News - Israel for Interterm: Bringing the Bible to Life

Israel for Interterm: Bringing the Bible to Life

by Rachel Heston-Davis Israel for Interterm: Bringing the Bible to Life

Hannah (De Loche ’10) Shanks (pictured left) surveyed the barren Judean wilderness. Tiny waterways carved out thin lines of relief in an otherwise desert land. Vegetation seemed sparse compared to the rural countryside of her home in Beardstown, Illinois.

Hannah would never again read Psalm 23 as a picture of abundance; she would read it instead as “having enough in a place where there isn’t enough.” The vision continues to shape her theology of God’s presence in suffering. It’s one lesson among many that students visiting Israel over Interterm embrace.

This deeper relationship with scripture is exactly why Chair of the Department of History and Political Science Richard Huston created the Interterm trip to Israel in 2007.

“Understanding the culture in which [Biblical] stories occurred, and the history and geography of the region, makes it come alive and have so much more meaning,” he says.

Old Story, New Lens

Hannah is not the only student to discover new perspective on the trip. 

Andrew Schack ’17 sees Jesus’ 40-day wilderness journey differently after visiting “the wilderness” firsthand.

“The wilderness, in my mind, was a really flat area that was run-down,” he says. “But when we went to go visit the wilderness, it was a hilly, mountainous area.” 

The thought of Jesus scrambling over mountains and through valleys, in a region known for brutal robberies, gave new meaning to the story for Andrew. 

Ross Baker ’13, a new Christian at the time of his trip, found his fledgling faith strengthened. He was troubled to learn that historians can’t always pin down locations for important scriptural events, and this induced a necessary struggle in his mind about the role of certitude in faith.

“Wresting with that was really good for me,” Ross reflects, because the uncertainty led him to prioritize the message and call of Jesus over the allure of having “right answers” to every question.

“What If . . .”

The Israel trip began thanks to Richard Huston’s own transformative experience in Israel in the late 1990s. After reading scripture in a fresh light and reflecting on the impact of his trip, a question gripped Richard: “What if, in my early 20s, I had gone to Israel, and for the past 20 years had been reading the Bible with all this new and amazing awareness?” 

After a return visit, he determined to create an Interterm trip to Israel for Greenville University students. It became a biannual trip.

The trip serves as the capstone experience for the class, “Historical and Geographic Settings of the Bible.” Students spend fall semester studying maps of different Biblical regions to understand the geography and history behind the stories. During Interterm they visit those sites in Israel, turning a semester’s worth of head knowledge into personal experience.

Larger-Than-Life

Making the Bible up close and personal like this inevitably leads to surprises. For instance, students raised on Bible stories may be startled when favorite scriptural landmarks turn out to look ordinary.

“In my head the Bible always seemed very big,” Ross Baker explains. He envisioned the journeys of Abraham, Jesus and others as comparable to walking from California to New York; in reality, most of them measured more like Greenville to St. Louis.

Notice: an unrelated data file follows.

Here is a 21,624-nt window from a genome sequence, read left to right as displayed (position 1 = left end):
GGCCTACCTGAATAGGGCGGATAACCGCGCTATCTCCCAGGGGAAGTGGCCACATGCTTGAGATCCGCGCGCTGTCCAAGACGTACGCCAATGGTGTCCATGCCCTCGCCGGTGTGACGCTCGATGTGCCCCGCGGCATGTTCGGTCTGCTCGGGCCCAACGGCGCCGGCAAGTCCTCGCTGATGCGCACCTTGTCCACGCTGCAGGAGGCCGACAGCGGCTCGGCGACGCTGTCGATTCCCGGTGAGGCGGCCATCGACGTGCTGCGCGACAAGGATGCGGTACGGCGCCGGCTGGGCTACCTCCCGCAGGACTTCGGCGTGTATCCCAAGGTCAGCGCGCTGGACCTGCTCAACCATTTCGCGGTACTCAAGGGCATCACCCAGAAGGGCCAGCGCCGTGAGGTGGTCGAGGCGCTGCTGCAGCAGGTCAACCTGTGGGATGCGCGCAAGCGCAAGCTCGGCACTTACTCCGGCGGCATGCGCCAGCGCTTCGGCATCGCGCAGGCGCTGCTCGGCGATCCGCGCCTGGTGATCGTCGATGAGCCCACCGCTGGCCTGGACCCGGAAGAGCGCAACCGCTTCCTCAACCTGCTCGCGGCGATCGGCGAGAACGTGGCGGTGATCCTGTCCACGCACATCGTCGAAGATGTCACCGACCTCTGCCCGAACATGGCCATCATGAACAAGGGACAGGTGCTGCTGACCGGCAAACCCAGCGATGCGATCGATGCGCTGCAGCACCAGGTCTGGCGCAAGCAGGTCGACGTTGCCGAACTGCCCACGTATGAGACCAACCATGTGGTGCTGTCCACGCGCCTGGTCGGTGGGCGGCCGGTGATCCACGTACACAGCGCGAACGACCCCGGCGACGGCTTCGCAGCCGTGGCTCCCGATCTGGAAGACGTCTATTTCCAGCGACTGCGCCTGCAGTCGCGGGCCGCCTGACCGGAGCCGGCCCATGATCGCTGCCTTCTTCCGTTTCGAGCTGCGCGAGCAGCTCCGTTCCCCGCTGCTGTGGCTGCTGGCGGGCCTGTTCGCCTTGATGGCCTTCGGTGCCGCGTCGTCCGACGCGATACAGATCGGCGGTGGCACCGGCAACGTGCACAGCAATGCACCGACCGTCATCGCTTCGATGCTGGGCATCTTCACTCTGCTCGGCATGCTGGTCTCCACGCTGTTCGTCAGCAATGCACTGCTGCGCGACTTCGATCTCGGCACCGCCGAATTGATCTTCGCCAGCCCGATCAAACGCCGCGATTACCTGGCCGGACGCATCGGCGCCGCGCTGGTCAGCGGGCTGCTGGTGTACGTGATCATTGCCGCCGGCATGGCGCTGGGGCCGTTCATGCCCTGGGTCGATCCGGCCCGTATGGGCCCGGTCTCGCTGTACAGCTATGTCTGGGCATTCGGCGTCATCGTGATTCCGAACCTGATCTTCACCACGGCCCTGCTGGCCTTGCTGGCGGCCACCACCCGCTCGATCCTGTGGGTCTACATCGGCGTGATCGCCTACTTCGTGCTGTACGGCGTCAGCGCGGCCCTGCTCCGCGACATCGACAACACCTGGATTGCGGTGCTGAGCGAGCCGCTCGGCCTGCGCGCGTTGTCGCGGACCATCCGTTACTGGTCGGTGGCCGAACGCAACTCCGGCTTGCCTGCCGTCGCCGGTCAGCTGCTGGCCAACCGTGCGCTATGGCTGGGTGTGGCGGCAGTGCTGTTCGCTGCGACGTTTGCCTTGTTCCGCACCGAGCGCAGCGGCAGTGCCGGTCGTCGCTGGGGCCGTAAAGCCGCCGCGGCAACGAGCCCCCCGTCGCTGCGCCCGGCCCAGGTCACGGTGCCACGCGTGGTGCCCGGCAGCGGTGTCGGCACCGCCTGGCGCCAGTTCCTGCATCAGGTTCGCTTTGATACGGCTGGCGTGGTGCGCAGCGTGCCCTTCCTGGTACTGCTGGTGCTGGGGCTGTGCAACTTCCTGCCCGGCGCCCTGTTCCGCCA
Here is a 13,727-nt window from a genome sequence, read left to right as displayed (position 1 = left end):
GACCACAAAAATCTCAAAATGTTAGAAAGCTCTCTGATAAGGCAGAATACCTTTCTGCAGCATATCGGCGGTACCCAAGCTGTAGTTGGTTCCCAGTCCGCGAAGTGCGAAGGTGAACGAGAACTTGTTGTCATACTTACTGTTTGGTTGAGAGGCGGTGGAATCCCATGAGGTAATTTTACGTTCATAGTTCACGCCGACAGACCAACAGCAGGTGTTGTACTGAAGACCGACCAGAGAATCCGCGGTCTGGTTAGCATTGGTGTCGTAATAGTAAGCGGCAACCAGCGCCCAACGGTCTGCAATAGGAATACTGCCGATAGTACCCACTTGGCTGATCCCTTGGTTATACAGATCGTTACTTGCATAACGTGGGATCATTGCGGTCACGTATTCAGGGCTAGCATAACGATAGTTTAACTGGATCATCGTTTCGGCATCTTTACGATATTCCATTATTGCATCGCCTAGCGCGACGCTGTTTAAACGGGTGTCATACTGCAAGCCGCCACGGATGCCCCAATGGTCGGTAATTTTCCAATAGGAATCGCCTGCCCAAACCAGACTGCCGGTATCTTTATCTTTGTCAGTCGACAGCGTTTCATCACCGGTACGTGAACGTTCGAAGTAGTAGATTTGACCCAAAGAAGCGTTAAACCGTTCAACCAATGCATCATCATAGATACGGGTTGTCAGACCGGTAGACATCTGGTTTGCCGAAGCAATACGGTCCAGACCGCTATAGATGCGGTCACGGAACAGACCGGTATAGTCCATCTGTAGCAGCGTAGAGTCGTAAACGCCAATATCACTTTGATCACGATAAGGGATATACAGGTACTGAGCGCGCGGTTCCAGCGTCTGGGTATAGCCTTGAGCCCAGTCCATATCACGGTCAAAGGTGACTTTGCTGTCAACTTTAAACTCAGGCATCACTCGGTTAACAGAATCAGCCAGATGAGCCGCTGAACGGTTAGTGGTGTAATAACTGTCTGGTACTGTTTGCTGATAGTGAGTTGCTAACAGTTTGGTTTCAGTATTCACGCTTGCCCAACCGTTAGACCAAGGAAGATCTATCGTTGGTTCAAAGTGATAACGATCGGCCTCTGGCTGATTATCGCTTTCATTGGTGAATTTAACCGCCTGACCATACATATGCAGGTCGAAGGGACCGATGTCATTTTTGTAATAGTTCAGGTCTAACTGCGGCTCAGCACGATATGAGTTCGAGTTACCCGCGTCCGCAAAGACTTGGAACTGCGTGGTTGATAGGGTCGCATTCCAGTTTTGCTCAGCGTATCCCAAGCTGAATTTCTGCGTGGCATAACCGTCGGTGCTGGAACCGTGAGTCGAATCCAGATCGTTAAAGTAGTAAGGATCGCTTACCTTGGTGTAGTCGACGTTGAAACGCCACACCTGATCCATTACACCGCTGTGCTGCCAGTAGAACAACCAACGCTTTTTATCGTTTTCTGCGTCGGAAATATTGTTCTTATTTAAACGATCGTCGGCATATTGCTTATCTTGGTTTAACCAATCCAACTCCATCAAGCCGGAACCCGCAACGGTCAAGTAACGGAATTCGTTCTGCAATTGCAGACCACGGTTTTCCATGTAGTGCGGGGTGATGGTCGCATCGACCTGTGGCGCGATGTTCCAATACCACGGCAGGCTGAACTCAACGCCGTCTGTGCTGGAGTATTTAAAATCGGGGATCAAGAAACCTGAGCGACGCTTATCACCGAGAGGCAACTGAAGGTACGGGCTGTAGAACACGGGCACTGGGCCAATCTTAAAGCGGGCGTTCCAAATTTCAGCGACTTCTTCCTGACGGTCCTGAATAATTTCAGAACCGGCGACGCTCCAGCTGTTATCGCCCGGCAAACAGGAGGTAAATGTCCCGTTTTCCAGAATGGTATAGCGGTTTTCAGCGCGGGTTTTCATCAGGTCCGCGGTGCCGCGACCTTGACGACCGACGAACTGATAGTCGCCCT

Richard Huston agrees that people’s imaginations make the Biblical landscape larger-than-life, especially where water is concerned.

“Stories of storms, and boats capsizing and things like that—people’s imaginations make it out to be a much bigger body of water.”

Students often gape when they see the Jordan River (about the size of a very large creek) and the Sea of Galilee (just two by four miles).

God's Mysterious Workings

The trip upends expectations in other ways, too. Hannah remembers trading notes with friend and fellow traveler Kristin (Moody ’09) Plumier to discover that each of them had nearly opposite spiritual experiences. When Hannah was deeply moved by a site visit, Kristin wasn’t. When something spoke to Kristin in a powerful way, Hannah couldn’t relate.

Affirming each other’s experience without having to share it invited reflection on the mysterious workings of God in the human heart.

“People carry all their own baggage with them,” Richard says. “They come to Israel and it’s impactful, but for different reasons on different people.”

Richard will lead the next trip to Israel in January 2018. It will be the sixth time Greenville University has offered the trip since the inaugural journey in 2007. Many students have been so inspired by the land of Israel that they find ways to return. They’ve done so through study abroad semesters, graduate studies or church-sponsored trips. Richard hopes Israel will impact students for many years to come.

For more on overseas studies (and outreach here at home, too):

Studying Abroad with Greenville College: Kristen Kanaskie's Story

Daily Donuts and Rethinking Call in Uganda

A Year of Adventures for World Outreach and Missions

Stepping Out of the Classroom and Into the Bible

Greenville University invites students to broaden their perspective. Your generosity supports our work. Thank you for giving.

This story was published on July 11, 2017




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